Rep. Athena Salman, D-Tempe, will introduce legislation to amend the Arizona Constitution and add a section to explicitly state the right to vote is a fundamental right, she said during a press conference Thursday.
Salman said the state constitution doesn’t do enough to ensure there’s a right to vote.
“The protection does simply not exist,” Salman said. “We will be seeking to amend the state constitution so that the voters of Arizona understand that the highest governing document in Arizona protects the right to vote.”
Joel Edman, executive director of the Arizona Advocacy Network — a progressive nonprofit that advocates for voting rights — pointed to a Vanderbilt Law Review article from 2014 on the right-to-vote provisions in state constitutions.
The article said the Arizona Constitution is the only one in the country that does not include explicit language granting the right to vote. Instead, it uses implicit language, the review said.
“Only Arizona’s constitution does not explicitly grant the right to vote, instead stating that ‘[n]o person shall be entitled to vote … unless’ the person meets the citizenship, residency, and age requirements,” the review said. “Arizona is the lone exception; state constitutions are otherwise remarkably uniform in explicitly granting the states’ citizens the right to vote.”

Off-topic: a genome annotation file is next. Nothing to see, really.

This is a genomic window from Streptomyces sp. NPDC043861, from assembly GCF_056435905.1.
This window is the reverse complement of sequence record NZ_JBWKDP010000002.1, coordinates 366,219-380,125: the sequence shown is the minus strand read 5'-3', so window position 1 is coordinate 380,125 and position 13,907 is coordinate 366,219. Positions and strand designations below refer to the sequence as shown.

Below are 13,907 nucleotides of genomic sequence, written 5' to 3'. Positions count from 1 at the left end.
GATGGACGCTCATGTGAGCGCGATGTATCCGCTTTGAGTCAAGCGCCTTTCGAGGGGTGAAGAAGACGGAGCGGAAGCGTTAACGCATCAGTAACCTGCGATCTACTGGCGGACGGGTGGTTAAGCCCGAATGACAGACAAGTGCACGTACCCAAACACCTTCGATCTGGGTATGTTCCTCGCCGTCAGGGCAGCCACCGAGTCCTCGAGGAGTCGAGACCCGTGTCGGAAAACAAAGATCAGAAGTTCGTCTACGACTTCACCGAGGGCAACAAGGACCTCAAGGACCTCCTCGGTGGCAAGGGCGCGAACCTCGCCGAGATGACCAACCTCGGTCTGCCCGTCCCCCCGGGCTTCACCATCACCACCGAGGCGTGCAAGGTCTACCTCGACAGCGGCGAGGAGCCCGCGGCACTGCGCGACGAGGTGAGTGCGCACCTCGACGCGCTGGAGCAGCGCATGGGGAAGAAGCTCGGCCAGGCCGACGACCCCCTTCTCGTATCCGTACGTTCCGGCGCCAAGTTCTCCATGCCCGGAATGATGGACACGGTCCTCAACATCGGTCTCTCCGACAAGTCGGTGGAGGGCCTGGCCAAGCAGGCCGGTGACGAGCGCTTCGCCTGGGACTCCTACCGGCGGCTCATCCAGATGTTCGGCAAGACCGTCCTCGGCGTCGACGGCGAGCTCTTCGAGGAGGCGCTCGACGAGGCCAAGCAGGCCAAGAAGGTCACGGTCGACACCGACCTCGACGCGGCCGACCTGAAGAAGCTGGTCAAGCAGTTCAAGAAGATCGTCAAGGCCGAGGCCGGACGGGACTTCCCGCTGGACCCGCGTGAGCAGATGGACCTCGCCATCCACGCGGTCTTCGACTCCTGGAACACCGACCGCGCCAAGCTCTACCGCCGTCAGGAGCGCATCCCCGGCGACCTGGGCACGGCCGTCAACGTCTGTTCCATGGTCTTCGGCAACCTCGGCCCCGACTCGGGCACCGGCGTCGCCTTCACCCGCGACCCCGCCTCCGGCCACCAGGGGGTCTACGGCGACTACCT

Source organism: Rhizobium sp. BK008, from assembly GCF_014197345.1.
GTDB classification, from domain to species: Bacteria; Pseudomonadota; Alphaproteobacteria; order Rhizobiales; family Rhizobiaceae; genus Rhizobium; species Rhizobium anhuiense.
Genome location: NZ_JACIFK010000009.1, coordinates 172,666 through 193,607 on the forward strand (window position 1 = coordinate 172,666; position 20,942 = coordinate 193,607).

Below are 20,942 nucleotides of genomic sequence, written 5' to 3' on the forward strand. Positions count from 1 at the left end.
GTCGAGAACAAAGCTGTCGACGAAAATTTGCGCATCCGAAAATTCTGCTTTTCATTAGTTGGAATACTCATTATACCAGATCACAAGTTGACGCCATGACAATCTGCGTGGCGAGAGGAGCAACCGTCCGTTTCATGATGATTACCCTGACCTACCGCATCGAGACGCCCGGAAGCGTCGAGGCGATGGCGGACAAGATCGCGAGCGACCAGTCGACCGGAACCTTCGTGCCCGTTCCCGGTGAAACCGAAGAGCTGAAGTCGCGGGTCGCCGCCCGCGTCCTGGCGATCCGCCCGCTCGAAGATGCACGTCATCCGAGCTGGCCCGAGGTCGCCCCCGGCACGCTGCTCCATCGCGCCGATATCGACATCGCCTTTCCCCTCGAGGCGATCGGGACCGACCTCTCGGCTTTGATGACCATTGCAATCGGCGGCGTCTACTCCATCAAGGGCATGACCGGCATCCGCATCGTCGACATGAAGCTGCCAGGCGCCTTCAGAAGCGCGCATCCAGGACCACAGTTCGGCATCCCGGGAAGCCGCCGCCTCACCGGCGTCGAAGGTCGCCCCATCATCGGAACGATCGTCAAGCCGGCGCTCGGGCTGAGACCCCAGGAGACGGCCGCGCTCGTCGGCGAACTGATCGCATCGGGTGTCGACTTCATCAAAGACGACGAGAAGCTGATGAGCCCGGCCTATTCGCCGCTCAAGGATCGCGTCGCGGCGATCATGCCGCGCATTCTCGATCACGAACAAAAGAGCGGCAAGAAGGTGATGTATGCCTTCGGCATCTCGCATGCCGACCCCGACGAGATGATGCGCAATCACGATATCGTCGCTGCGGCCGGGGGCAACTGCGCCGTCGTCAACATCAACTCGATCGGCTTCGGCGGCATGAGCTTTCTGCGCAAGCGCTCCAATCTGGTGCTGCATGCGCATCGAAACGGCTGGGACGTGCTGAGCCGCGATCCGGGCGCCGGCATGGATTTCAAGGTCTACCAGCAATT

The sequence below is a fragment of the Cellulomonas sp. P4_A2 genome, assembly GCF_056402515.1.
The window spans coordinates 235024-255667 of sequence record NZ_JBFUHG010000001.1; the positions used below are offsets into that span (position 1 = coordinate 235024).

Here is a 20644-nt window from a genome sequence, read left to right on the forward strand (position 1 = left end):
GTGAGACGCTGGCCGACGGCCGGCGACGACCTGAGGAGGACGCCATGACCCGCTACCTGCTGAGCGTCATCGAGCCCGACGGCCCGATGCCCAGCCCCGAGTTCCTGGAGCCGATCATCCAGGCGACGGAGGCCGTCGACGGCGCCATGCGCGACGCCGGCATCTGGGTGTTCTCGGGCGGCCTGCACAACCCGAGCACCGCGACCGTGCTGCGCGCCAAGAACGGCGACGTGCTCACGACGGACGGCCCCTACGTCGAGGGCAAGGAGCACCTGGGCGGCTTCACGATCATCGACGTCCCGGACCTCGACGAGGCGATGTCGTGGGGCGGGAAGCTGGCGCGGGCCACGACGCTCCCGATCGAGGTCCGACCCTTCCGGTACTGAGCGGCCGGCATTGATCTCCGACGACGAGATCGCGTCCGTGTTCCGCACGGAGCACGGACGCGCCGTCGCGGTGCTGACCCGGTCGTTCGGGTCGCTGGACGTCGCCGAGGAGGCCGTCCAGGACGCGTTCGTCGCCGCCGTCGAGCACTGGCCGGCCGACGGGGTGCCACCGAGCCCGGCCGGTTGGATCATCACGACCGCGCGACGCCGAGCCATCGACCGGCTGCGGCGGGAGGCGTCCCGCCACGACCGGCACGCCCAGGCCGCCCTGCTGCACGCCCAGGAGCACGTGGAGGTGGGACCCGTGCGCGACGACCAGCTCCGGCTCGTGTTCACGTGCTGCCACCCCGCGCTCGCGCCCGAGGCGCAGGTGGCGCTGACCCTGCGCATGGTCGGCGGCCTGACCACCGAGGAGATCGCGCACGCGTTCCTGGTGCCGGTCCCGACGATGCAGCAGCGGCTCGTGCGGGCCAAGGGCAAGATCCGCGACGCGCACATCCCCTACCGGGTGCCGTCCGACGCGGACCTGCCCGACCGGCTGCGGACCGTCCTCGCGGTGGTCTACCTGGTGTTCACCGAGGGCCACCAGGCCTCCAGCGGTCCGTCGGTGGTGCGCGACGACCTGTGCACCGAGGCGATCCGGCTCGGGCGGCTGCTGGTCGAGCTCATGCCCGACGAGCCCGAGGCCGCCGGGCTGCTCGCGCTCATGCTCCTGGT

Salman’s bill would change this section to assert every person is entitled to the right to vote, as long as they meet the existing eligibility requirements.
Her proposal also adds a section stating that “the right to vote is a fundamental right” and any law that restricts voting must be “narrowly tailored” to further a “compelling government interest.”
Salman said this would set a legal foundation to challenge laws aimed at limiting or restricting voting and put the burden of proof on legislators who want to pass such laws.
Salman is a member of the House elections committee, chaired by Rep. Kelly Townsend, R- Mesa.
Since Salman’s proposal is a constitutional amendment, it first needs to pass through both legislative chambers and would then to a statewide ballot to be ratified by voters.